But this post is a review of a different, and in my view much more useful book: Larps From The Factory, collected and edited by the awesome trio of Elin Nilsen, Lizzie Stark and Trine Lise Lindahl. The book is a collection of larpscripts from the norwegian Larp Factory, with extra material available from the web to supplement the book.
I usually find introductions to books to be either uselessly obvious repeatings of what the book is about or irrellevant wankery by the editor. But in this book the two introductory chapters actually manage to be interesting in their own right as well as excellently supplement the main text of larps. The first introduction is a primer on the playstyle of these larps, thanks to the outside perspectives provided by the american co-author it manages to describe a lot of important nuances that makes it clearer how the games are intended to play out. I suspect it also help in running the games in a different play culture, but I have not tried yet.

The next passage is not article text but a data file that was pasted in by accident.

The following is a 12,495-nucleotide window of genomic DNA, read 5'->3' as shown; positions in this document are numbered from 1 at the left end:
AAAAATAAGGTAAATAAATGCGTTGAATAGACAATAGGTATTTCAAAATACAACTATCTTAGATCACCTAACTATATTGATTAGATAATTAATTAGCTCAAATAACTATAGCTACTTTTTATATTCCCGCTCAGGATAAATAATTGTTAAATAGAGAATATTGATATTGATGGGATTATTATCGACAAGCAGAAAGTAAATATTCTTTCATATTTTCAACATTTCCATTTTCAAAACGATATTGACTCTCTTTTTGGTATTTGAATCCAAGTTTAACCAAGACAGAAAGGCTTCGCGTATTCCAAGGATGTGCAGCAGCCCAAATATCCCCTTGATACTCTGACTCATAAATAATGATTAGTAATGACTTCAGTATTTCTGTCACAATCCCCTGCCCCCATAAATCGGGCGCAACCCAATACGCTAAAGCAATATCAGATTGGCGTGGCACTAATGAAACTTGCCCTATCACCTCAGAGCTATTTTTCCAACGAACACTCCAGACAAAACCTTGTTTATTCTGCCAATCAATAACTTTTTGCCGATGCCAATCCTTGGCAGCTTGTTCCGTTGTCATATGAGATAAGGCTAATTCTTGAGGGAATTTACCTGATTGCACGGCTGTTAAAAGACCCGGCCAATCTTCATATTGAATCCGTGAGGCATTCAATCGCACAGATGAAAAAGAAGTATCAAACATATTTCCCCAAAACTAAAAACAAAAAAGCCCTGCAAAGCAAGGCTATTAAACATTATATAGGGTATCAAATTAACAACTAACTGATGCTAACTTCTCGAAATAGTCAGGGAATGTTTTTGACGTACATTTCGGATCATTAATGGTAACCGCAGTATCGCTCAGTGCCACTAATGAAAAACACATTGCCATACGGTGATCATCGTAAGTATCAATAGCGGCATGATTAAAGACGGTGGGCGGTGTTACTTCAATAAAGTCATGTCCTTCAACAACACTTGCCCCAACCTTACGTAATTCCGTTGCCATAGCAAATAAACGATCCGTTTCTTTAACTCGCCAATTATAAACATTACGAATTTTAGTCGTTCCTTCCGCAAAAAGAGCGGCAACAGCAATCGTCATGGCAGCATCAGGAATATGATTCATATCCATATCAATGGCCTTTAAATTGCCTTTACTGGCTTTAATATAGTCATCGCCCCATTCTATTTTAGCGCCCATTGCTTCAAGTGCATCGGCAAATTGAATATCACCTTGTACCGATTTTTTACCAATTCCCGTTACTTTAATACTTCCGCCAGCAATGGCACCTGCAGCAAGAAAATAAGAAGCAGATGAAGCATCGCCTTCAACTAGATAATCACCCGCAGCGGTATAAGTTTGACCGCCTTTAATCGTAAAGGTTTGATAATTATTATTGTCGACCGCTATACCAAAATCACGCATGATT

The second chapter is a nice, brief history of the Larp Factory itself, how it got started, the structure of the group and international spread of the concept. Seems like a very fertile construct.
While I haven’t read them all yet, I can tell that the larps vary quite a bit in all directions, the size and scope run the entirety of parlor and blackbox larps, with a corresponding range of minimalist and extravagant scenography requirements. The specific length varies a bit, but all are playable in an evening or so. They cover a wide range of subject matter from silly remediations of comedy tv-series to abstract explorations of silence. Most fall somewhere on the realism – comedy scale, to be played both for fun and to give a meaningful experience to the participants.